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Unmasked in Amman: Identifying as Israeli across the lines

We’re flying kites at sunset from Amman’s citadel hill. Around us are the city’s six other historical mounts. All are draped with a breathtaking, dense blanket of human abodes. Atop the ones to the west rise lofty modern skyscrapers, many in mid-construction. To the north – the gigantic flag of the Arab revolt waves in the brass tinted light atop the world’s tallest flagpole. On the hill behind it something is burning, black smoke billows east over the steep wadi walls of Sharq-Amman.

Sharq-Amman (East-Amman) itself is a sea of refugee-camps-turned-slums that stretches miles and miles into the eastern desert. It mystifies us more than everything else around us. Sharq-Amman is the world’s largest concentration of Palestinians, its population exceeding that of East Jerusalmem manyfold. We decide to go explore that cobweb of alleyways tomorrow and meet its dwellers. Then we quickly proceed to pick made up national identities for our selves: me: Hungarian, Itka: Ukranian.

“Why shouldn’t we just both be Hungarian?” I suggest.

“But then why wouldn’t we be speaking Hungarian to each other?”

“Good point”.

The assuming of a fake nationality is common among Israelis traveling into Arab landscapes. One frind of mine pretends to be Croatian and makes sure he throws in a bad word anbout Serbs here and there, just to seem authentic. I play Gabor the Hungarian each time I visit Ramallah, only to throw all caution to the wind following a few bottles of Taybeh and reveal my kinship with the occupiers. What are people going to do? draw a pistol and shoot me at point blank? Tie me up and try to schlep me to Gaza? That cover story is dubious anyway, and I’ve had the embarassment of bumping into at least one Hungarian-speaking Palestinian.

At first sight, Amman calls for even more caution than Ramallah does. On the street downtown we come accross a book stand. One book desplayed a large Star of David on its cover. Itka asks me to translate the title. I read with some difficulty: “Bru-tu-ku-liyat” – The Protocols of the Elders of Zion. Not far from it, “Mein Kampf” is on sale. The political biases of the Arab world are very readily accepted by a community that shares an immidiate sense of loss.

Haunted by the memories of 1948 and 1967, Amman is a city obsessed with the territory to the west of it. Take the office of a random travel agent we visited yesterday, it is decorated with an image of the Dome of the Rock, far more popular here than that of Mecca’s Qa’abah. Aside for it are four large photos of Palestinian women in traditional garb, posing in front of monuments and landscapes found west of the Jordan. “We will stay here like the walls of Jerusalem” reads one caption, “we will stay here like the olive trees” reads another. This is a typical interior, not the local Fatah headquarters.

Funny thing is, when we do reveal ourselves to be Israeli, the reaction is never severe. Most often we are first met with curiousity. People, including that travel agent, perform a “double take”: checking us up and doubtlessly comparing us with the uniformed stereotype of the news on television or the bearded one of the “elders of zion”, (granted, I’m bearded, but also generally a smiley sort).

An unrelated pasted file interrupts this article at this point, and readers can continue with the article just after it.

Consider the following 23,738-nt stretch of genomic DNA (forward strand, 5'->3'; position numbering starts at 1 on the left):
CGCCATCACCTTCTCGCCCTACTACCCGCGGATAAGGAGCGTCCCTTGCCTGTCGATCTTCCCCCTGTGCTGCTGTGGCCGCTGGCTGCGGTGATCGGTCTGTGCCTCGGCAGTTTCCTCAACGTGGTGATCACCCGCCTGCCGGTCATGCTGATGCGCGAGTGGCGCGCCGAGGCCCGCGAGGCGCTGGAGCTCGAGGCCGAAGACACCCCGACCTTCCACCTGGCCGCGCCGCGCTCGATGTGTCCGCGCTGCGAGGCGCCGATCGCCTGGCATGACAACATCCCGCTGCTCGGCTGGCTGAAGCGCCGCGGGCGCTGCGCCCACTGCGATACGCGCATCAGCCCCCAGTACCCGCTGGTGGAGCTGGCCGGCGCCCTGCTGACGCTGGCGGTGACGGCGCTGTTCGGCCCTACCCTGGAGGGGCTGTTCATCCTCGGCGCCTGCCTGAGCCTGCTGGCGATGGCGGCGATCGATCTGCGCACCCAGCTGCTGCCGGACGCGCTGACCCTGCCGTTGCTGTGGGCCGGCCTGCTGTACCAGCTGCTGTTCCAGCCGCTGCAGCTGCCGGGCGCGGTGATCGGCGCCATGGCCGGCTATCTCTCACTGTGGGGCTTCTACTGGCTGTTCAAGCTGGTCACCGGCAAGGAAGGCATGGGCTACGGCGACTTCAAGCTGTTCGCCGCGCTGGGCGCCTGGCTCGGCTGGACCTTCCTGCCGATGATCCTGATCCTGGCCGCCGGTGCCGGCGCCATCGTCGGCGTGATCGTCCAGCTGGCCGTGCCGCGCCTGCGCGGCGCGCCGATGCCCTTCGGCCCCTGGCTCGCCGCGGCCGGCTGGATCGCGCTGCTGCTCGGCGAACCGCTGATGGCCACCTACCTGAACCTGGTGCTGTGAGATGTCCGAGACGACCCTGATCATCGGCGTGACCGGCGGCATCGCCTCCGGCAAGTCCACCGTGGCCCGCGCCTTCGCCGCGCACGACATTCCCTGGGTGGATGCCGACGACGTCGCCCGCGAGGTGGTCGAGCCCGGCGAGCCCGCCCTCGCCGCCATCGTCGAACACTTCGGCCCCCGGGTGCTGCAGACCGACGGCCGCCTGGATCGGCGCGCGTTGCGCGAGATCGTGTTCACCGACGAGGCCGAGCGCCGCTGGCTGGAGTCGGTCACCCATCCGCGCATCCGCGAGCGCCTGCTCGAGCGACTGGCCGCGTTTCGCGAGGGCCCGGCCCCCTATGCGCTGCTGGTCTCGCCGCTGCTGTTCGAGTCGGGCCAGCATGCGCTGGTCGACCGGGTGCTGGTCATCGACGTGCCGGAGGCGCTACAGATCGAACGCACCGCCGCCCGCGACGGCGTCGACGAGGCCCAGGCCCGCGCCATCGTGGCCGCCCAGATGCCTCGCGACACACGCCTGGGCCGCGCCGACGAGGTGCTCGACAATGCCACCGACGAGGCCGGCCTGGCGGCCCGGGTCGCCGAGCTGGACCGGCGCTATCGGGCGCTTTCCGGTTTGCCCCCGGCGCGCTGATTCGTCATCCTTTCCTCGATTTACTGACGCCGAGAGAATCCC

Arguments do erupt, of course. A few years ago a taxi driver who discovered my origin began blaming me for destroying his native city of Lydda (Al-Lud) and building the Ben-Gurion airport on top of its ruins. I explained that while Lydda’s Palestinians were indeed tragically deported and the heart of the city greatly dmaged, the airport is built next to it rather than over it. Lydda still exisists, I insisted, and there’s an Arab community living there. He wouldn’t hear of it, but did relax a bit by the time we reached the hotel. I tipped him all the change I had in my pocket, not out of hope that this would compensate for the suffering of his family, but out of a wish to leave a kind impression.

Once Israelis manage to leave a kind impression, demonization becomes more difficult and dialogue can begin. Take our meeting with Mr. Palestine Juice.

Late last night, after a nice time at the Book@Cafe and other fine spots, we wandered through downtown. the bottom of the wadi winding between the hills, so hectic during the day, was an urban corpse. One hour before the dawn’s prayer, only a single business was open at the the city’s authentic heart: a juice stand named “Palestine Juice”

We stop for a melon, banana and orange shake. The man at the juicer asks us where we’re from. No one enjoys being instantly disliked, but we just couldn’t help pointing to the sign above his head and saying: “there”.

“Ah, you’re Israelis” he said, kindly.

He himself was born in this city to Hebronite parents, and posseses a green ID issued by the Israeli authorities to West Bank residents. He visited Jerusalem twice over the past decade, and had a fine time.
We talk a bit about Hebron and the occupation. Mr juice man knows very well what his family in the West Bank has to deal with, but isn’t getting hostile.

He’s actually been there. He understand the complexities, we speak of Hebron and its suburbs, of travel limitations and the sense of hopelessness in the West Bank. He has every right to be angry at our regime and what it does, but he doesn’t make assumprions about us, in fact, he pours us an extra portion of juice, on the house, and sends us off with a wish for peace. We’ll take that weish to Sharq-Amman tomorrow and try to spread it around. If we feel comfortable, we may even use our real names.

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